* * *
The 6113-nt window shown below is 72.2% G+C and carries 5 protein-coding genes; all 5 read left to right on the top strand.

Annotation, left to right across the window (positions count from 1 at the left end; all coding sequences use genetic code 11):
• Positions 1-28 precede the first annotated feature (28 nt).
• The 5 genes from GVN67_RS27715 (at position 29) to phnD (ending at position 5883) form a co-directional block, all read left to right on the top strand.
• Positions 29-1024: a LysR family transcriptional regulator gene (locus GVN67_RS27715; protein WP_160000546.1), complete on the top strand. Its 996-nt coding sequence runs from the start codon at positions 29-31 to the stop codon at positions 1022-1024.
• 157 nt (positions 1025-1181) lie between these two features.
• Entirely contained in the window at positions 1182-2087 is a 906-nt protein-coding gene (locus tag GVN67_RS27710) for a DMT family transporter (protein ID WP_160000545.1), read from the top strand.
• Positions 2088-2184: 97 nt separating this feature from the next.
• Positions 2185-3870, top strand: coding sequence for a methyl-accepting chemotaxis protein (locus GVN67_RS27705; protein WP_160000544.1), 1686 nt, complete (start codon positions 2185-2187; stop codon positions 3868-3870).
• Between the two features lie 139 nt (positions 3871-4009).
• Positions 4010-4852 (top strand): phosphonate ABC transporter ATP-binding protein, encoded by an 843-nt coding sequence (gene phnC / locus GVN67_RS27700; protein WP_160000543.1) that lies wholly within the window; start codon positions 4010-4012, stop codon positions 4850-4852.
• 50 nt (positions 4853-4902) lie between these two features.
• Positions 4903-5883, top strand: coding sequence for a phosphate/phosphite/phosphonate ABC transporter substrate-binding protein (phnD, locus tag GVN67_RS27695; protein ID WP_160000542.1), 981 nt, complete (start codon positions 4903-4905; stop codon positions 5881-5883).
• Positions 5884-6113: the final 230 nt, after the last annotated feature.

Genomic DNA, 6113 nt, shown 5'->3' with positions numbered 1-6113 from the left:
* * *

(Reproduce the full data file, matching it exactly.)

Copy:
The 6113-nt window shown below is 72.2% G+C and carries 5 protein-coding genes; all 5 read left to right on the top strand.

Annotation, left to right across the window (positions count from 1 at the left end; all coding sequences use genetic code 11):
• Positions 1-28 precede the first annotated feature (28 nt).
• The 5 genes from GVN67_RS27715 (at position 29) to phnD (ending at position 5883) form a co-directional block, all read left to right on the top strand.
• Positions 29-1024: a LysR family transcriptional regulator gene (locus GVN67_RS27715; protein WP_160000546.1), complete on the top strand. Its 996-nt coding sequence runs from the start codon at positions 29-31 to the stop codon at positions 1022-1024.
• 157 nt (positions 1025-1181) lie between these two features.
• Entirely contained in the window at positions 1182-2087 is a 906-nt protein-coding gene (locus tag GVN67_RS27710) for a DMT family transporter (protein ID WP_160000545.1), read from the top strand.
• Positions 2088-2184: 97 nt separating this feature from the next.
• Positions 2185-3870, top strand: coding sequence for a methyl-accepting chemotaxis protein (locus GVN67_RS27705; protein WP_160000544.1), 1686 nt, complete (start codon positions 2185-2187; stop codon positions 3868-3870).
• Between the two features lie 139 nt (positions 3871-4009).
• Positions 4010-4852 (top strand): phosphonate ABC transporter ATP-binding protein, encoded by an 843-nt coding sequence (gene phnC / locus GVN67_RS27700; protein WP_160000543.1) that lies wholly within the window; start codon positions 4010-4012, stop codon positions 4850-4852.
• 50 nt (positions 4853-4902) lie between these two features.
• Positions 4903-5883, top strand: coding sequence for a phosphate/phosphite/phosphonate ABC transporter substrate-binding protein (phnD, locus tag GVN67_RS27695; protein ID WP_160000542.1), 981 nt, complete (start codon positions 4903-4905; stop codon positions 5881-5883).
• Positions 5884-6113: the final 230 nt, after the last annotated feature.

Genomic DNA, 6113 nt, shown 5'->3' with positions numbered 1-6113 from the left: